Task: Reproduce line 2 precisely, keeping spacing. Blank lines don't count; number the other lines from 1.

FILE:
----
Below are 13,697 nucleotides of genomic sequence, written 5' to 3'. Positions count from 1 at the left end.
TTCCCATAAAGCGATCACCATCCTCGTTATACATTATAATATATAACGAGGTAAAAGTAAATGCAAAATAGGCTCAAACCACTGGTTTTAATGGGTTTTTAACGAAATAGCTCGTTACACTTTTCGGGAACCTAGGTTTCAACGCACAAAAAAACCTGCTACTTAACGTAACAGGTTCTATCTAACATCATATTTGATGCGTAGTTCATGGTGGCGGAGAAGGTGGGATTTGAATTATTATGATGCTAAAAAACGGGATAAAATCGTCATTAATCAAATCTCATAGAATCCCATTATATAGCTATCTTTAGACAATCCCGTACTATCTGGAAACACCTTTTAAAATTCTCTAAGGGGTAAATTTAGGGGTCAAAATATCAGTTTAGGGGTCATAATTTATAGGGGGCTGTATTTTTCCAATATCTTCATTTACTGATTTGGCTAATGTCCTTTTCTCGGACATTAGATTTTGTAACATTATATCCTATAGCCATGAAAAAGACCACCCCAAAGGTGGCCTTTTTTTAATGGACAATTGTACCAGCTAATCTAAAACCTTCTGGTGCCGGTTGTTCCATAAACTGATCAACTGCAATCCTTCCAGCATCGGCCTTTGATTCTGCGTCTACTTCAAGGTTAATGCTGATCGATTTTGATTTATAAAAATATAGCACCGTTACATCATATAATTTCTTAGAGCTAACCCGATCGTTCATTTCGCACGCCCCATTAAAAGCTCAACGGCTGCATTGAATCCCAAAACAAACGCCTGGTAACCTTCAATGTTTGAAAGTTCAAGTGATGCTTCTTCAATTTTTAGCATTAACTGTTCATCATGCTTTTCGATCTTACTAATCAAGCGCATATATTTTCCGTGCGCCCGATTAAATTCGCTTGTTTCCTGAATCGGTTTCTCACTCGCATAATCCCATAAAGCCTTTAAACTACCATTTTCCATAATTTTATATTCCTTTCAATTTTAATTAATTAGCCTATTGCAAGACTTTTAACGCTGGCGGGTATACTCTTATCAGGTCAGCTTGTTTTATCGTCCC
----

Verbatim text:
TTCCCATAAAGCGATCACCATCCTCGTTATACATTATAATATATAACGAGGTAAAAGTAAATGCAAAATAGGCTCAAACCACTGGTTTTAATGGGTTTTTAACGAAATAGCTCGTTACACTTTTCGGGAACCTAGGTTTCAACGCACAAAAAAACCTGCTACTTAACGTAACAGGTTCTATCTAACATCATATTTGATGCGTAGTTCATGGTGGCGGAGAAGGTGGGATTTGAATTATTATGATGCTAAAAAACGGGATAAAATCGTCATTAATCAAATCTCATAGAATCCCATTATATAGCTATCTTTAGACAATCCCGTACTATCTGGAAACACCTTTTAAAATTCTCTAAGGGGTAAATTTAGGGGTCAAAATATCAGTTTAGGGGTCATAATTTATAGGGGGCTGTATTTTTCCAATATCTTCATTTACTGATTTGGCTAATGTCCTTTTCTCGGACATTAGATTTTGTAACATTATATCCTATAGCCATGAAAAAGACCACCCCAAAGGTGGCCTTTTTTTAATGGACAATTGTACCAGCTAATCTAAAACCTTCTGGTGCCGGTTGTTCCATAAACTGATCAACTGCAATCCTTCCAGCATCGGCCTTTGATTCTGCGTCTACTTCAAGGTTAATGCTGATCGATTTTGATTTATAAAAATATAGCACCGTTACATCATATAATTTCTTAGAGCTAACCCGATCGTTCATTTCGCACGCCCCATTAAAAGCTCAACGGCTGCATTGAATCCCAAAACAAACGCCTGGTAACCTTCAATGTTTGAAAGTTCAAGTGATGCTTCTTCAATTTTTAGCATTAACTGTTCATCATGCTTTTCGATCTTACTAATCAAGCGCATATATTTTCCGTGCGCCCGATTAAATTCGCTTGTTTCCTGAATCGGTTTCTCACTCGCATAATCCCATAAAGCCTTTAAACTACCATTTTCCATAATTTTATATTCCTTTCAATTTTAATTAATTAGCCTATTGCAAGACTTTTAACGCTGGCGGGTATACTCTTATCAGGTCAGCTTGTTTTATCGTCCC